Design, Photography, & Fashion

Case Study Part 1: Photographing Alice Waters

Annie Leibovitz

Lesson time 14:17 min

Annie brings you inside a photo shoot with the renowned chef Alice Waters. Learn how Annie built the concept for the photos, conducted research, and prepared for the shoot.

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Annie Leibovitz
Teaches Photography
Annie brings you into her studio and onto her shoots to teach you everything she knows about portraiture and telling stories through images.
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The Art Of The Photo

Annie Leibovitz was the first woman to be named chief photographer at Rolling Stone and the last person to take a portrait of John Lennon. In her first online photography class, Annie shows us that what makes a picture stunning isn’t the gear or technology—it’s the story. Annie teaches you her philosophy: how to develop concepts, work with subjects, shoot with natural light, and bring images to life in post-production. See the world through her eyes.



Reviews

4.7
Students give MasterClass an average rating of 4.7 out of 5 stars.

It gave me confidence that I'm doing the right things on my journey. It made me review things again that I needed to look back upon and it instated a new vigor into me to produce some new work and work on some old work.

My appreciation of this Master Class is endless. Thank you, Melissa C ( loved all your work since Rolling Stone & when I saw your first exhibition a the Phoenix Art Museum in 1987). Thank you " A Photographer's Life. What a beautiful book with a beautiful story. I will take this class and apply the input and knowledge to frame or un frame but look with the eye not the frame.

great classes, being able to get a piece of Annie´s spirit and such a power towards photography is really great

It provided no technical help, it was really more a personal perspective on why Annie Liebovitz does what she does. I think for a young photographer or artist this would prove extremely helpful on a conceptual and philosophical level of why people photograph.


Comments

Janalee G.

WIllie here is a close friend of mine who has gone blind. We both became disabled around the same time and were each other's support system. In 2014 I pulled out my camera and began to take pictures of individuals with disabilities to tell their stories. This is just one in a series of 15 images and is one of my favorites. I photographed him in the Ketchikan Tunnel. I shoot with natural light and seek out natural backgrounds when I shoot people

RUTH P.

Amazing how Annie really looks at who the person is and represents and wont stop until she ensures that she portrayes the person inside and out .

A fellow student

Love the philosophy but would like more examples and critique to accompany the discussion. Listening to her ideas and thoughts are interesting but watching her speak is not the best use of time.

William P.

First, what I like about this lesson is that Annie shows the struggle she goes through to figure out the concept she’s trying to develop – a human subject within a context – that will give the photo a symbolic meaning; making it more than just a headshot above a cup of organically grown coffee. She really emphasizes the freedom to develop ideas on the run. She doesn’t like being caught inside a small box. Second, I don’t get the feeling that she thinks there’s magic in particular photographic gear. If she did, she would have gotten behind some brands and shown off her knowledge. Is the Canon 85mm L IS USM “portrait” lens as good as the 85mm Sigma “Art” lens? Someone else on the internet is writing about that, and using scientific charts.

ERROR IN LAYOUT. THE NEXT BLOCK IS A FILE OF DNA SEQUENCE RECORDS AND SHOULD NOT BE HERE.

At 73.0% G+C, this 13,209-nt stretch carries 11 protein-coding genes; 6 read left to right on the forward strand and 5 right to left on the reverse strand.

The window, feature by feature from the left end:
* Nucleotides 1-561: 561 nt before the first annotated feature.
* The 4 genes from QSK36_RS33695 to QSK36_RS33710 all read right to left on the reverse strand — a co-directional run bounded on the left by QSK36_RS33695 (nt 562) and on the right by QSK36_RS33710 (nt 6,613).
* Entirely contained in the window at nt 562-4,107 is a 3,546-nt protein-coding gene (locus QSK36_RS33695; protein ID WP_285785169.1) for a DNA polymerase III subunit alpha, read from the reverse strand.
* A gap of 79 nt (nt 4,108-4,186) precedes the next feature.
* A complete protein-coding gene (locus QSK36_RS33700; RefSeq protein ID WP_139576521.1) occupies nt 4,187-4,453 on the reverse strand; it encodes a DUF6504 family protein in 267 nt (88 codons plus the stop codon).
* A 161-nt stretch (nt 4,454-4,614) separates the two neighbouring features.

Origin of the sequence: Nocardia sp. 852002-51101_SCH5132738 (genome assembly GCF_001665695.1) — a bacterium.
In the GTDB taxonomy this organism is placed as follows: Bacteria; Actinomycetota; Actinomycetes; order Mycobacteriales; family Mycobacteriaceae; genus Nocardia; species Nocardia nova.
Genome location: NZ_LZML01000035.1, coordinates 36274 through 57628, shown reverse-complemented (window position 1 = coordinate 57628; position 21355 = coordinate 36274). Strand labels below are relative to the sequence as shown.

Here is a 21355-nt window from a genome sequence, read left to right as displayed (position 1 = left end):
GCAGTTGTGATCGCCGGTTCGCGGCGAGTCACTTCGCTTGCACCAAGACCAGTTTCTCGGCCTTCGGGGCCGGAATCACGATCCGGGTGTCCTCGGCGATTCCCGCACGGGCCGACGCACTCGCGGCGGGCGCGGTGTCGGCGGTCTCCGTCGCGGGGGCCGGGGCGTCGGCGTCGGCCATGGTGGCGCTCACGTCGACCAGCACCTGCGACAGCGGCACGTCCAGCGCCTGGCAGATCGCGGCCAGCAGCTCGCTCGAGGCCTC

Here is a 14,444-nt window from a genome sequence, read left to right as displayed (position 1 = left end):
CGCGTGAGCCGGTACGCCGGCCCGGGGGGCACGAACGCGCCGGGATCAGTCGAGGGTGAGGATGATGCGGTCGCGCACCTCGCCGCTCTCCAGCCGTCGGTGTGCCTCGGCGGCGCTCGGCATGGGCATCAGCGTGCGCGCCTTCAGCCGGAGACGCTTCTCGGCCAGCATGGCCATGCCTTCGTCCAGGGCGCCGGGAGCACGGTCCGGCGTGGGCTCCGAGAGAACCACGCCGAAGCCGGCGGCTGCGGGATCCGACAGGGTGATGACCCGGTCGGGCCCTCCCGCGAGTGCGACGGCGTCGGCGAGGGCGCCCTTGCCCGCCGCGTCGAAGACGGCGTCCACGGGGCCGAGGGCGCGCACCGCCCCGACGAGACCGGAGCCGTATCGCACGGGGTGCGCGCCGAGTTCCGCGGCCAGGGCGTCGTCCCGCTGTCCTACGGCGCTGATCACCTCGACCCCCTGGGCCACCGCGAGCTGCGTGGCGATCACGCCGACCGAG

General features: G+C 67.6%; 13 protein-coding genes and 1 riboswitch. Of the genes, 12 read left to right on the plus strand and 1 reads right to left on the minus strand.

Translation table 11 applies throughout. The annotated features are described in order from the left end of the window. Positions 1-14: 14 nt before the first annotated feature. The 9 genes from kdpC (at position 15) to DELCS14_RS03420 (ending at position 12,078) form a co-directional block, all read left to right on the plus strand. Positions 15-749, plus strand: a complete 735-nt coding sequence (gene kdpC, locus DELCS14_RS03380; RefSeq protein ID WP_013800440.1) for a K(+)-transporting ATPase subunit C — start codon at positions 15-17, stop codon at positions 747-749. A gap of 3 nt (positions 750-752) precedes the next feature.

Raul S.

The lack of photos shown in this photography masterclass is just unbelievable. Although it is a pleasure to listen to Annie Liebovitz, I am really disappointed with this masterclass because we almost never see the pictures she is talking about.

Virginia

I did enjoy being introduced to Annie and most of her photography is stunning but this series seems more a documentary of her photographic career rather than instructional. Some parts inspired me with my own photography and gave me ideas but I can’t say I learned much.

Sarah

Really interesting to see the research and planning going into the shoot. I loved seeing the process of setting up the shoot as well, fascinating. It’s a million miles from me and my camera, but I’m just retired from work, and just starting on the adventure of photography. It’s not just the young who are learning Annie, some of us are loving our new found freedom to explore a new creative life:)

Steeg

I think the class falls a bit short on extracting some of the vast amount of knowledge Leibowitz must possess. It's a bit «soft». I do love the philosophical bits, but in the student feedback and in several of the lessons I would prefer if she were more agressive, less delicate. More to the point, I guess.

Sean F.

This was the best lesson of the class. Very good. Learned about the whole process.

John E.

I have enjoyed every lesson thus far. This lesson taught me directing, looking back, photo essays, and working with other people’s opinions, especially other photographers. I love this MasterClass with Annie because her point of view tells me to be different is okay. I am comfortable with that. Wonderful teaching! Thanks!